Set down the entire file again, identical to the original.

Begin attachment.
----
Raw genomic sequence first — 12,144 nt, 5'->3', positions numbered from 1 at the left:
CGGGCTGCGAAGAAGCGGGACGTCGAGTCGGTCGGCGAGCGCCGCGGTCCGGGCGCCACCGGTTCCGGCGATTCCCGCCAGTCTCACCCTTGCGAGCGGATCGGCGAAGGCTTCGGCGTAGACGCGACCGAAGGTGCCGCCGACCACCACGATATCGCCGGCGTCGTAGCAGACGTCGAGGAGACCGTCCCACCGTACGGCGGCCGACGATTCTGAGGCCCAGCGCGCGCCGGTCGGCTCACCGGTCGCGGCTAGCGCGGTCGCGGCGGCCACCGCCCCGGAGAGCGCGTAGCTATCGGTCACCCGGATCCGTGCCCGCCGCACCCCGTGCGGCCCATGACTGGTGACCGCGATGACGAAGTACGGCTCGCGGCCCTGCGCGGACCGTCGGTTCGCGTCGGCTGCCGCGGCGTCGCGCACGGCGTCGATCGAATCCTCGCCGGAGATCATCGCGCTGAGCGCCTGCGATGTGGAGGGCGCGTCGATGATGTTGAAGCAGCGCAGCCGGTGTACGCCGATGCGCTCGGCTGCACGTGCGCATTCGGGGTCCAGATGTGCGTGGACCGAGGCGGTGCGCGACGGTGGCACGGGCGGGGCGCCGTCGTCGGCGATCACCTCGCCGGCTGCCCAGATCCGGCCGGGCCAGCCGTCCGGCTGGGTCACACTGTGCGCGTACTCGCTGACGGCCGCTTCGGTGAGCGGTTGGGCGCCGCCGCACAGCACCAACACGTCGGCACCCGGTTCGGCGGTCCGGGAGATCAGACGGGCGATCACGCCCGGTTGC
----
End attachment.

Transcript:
Raw genomic sequence first — 12,144 nt, 5'->3', positions numbered from 1 at the left:
CGGGCTGCGAAGAAGCGGGACGTCGAGTCGGTCGGCGAGCGCCGCGGTCCGGGCGCCACCGGTTCCGGCGATTCCCGCCAGTCTCACCCTTGCGAGCGGATCGGCGAAGGCTTCGGCGTAGACGCGACCGAAGGTGCCGCCGACCACCACGATATCGCCGGCGTCGTAGCAGACGTCGAGGAGACCGTCCCACCGTACGGCGGCCGACGATTCTGAGGCCCAGCGCGCGCCGGTCGGCTCACCGGTCGCGGCTAGCGCGGTCGCGGCGGCCACCGCCCCGGAGAGCGCGTAGCTATCGGTCACCCGGATCCGTGCCCGCCGCACCCCGTGCGGCCCATGACTGGTGACCGCGATGACGAAGTACGGCTCGCGGCCCTGCGCGGACCGTCGGTTCGCGTCGGCTGCCGCGGCGTCGCGCACGGCGTCGATCGAATCCTCGCCGGAGATCATCGCGCTGAGCGCCTGCGATGTGGAGGGCGCGTCGATGATGTTGAAGCAGCGCAGCCGGTGTACGCCGATGCGCTCGGCTGCACGTGCGCATTCGGGGTCCAGATGTGCGTGGACCGAGGCGGTGCGCGACGGTGGCACGGGCGGGGCGCCGTCGTCGGCGATCACCTCGCCGGCTGCCCAGATCCGGCCGGGCCAGCCGTCCGGCTGGGTCACACTGTGCGCGTACTCGCTGACGGCCGCTTCGGTGAGCGGTTGGGCGCCGCCGCACAGCACCAACACGTCGGCACCCGGTTCGGCGGTCCGGGAGATCAGACGGGCGATCACGCCCGGTTGC